Before actually traveling to foreign lands, we might have some pre-conceived notions as to what we might find there. It seems a rare occurrence when reality matches what we anticipate. Guide books, along with travel experts, video or friends who have been there can help. Still, seeing an iconic landmark or an entire city for the first time with our own eyes commonly takes on a new meaning. But there are exceptions. Bamburg, Germany is one of those.
On our 15-day Viking River Cruise from Budapest to Amsterdam, we have passed everything from cornfields to vineyards, shipyards, castles and homes. Sailing now downstream on the way to sea level, we spend several days in Germany, a country that is pretty much what we expected. Amazing.
In Bamburg, a college town of less than 20,000 people (12,000 of which are students) beer and bratwurst are a central part of the experience for many. On just about every street in the city’s center we found bratwurst wagons along with multiple café’s, bakeries and bars mixed in among a variety of retail stores.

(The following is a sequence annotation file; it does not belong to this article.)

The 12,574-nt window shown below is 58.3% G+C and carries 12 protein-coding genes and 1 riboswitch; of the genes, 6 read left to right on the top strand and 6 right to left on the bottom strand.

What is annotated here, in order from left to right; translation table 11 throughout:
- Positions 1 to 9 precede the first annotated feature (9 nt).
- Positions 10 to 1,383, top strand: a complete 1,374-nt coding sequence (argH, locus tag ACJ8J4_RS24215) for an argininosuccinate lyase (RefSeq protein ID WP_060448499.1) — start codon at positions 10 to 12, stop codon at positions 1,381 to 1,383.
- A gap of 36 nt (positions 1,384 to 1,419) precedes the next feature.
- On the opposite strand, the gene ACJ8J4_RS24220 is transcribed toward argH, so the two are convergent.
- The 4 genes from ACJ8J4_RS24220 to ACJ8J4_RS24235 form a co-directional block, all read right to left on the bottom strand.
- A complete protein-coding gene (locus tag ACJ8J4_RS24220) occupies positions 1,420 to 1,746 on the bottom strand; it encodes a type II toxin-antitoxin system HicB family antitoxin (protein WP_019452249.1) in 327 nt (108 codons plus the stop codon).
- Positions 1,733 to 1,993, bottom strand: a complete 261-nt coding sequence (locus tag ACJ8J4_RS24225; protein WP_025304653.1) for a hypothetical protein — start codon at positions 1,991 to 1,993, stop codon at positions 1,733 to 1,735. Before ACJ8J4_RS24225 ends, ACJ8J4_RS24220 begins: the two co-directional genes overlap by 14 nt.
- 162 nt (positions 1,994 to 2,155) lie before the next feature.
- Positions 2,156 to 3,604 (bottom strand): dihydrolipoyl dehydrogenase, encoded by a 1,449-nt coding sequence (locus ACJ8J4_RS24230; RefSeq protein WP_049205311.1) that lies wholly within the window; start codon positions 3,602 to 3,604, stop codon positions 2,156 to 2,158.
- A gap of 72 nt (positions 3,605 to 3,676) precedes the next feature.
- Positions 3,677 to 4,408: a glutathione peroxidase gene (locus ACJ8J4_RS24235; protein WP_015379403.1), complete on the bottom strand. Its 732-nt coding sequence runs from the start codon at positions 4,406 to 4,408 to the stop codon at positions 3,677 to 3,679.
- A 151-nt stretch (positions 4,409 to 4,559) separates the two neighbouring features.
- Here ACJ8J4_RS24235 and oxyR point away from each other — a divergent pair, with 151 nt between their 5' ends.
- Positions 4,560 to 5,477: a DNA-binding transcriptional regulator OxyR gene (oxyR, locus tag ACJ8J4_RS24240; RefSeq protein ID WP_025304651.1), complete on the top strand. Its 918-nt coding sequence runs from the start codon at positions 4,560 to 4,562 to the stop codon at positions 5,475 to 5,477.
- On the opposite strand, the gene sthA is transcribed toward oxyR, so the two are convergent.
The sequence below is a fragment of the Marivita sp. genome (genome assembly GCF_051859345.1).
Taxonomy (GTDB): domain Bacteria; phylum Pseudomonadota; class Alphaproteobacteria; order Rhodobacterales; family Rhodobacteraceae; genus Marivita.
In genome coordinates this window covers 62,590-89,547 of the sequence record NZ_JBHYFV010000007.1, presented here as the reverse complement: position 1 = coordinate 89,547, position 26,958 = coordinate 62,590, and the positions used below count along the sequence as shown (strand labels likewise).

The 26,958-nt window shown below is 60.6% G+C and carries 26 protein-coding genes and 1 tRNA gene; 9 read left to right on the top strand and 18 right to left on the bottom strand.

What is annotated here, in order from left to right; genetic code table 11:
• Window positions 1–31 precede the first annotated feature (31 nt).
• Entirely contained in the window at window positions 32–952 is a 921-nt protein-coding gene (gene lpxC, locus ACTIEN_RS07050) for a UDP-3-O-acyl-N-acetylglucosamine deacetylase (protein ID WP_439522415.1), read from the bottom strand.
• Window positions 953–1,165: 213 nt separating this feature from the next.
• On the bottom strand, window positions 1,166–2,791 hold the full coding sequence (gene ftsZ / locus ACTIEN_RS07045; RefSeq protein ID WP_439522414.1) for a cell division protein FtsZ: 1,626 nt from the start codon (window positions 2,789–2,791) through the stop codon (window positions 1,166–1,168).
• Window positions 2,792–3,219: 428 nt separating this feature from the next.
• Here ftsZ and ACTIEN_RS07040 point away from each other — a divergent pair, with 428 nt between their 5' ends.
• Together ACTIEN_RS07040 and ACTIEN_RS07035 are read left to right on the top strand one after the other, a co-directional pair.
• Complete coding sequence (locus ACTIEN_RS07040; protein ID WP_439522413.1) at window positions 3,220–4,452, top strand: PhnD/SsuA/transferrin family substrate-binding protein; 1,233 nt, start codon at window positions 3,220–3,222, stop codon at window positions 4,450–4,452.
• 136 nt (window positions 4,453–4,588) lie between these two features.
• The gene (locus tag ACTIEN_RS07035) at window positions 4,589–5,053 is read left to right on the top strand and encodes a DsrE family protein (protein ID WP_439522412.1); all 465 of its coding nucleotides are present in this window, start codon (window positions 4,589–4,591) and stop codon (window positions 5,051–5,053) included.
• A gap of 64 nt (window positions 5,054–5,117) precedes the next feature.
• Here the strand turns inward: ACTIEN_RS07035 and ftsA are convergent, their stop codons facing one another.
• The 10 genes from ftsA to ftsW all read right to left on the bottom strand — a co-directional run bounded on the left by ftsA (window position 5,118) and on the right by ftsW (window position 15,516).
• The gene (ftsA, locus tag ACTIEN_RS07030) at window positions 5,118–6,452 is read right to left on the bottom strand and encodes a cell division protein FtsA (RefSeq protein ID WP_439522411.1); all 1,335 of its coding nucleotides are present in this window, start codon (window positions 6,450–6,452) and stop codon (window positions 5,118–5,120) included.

Named a UNESCO World Heritage site in 1993, Bamburg looks today much like it did hundreds of years ago. This is not some attraction built to resemble buildings in the 17th century. Because it was one of the few towns in Germany not destroyed by the bombs of World War II, Bamburg is a vibrant city that attracts over a half-million visitors each year. A great many of them probably enjoy a bratwurst and a smoked beer.
Tip that will make you appear to know what you are getting yourself into when ‘sampling’ this liquid: Order ‘Rauchbier’ or ‘smoked beer’ but not ‘Rauchbier smoked beer’ which is like ordering two kicks in the head by a horse. I sampled four of these and lived to tell about it. Barely.
Stay tuned as we work our way along the river from Budapest to Amsterdam on a 15-day Grand European Tour hosted by Viking River Cruises. As always, my words are my own and no expectation has been set by the cruise line for what you see written here.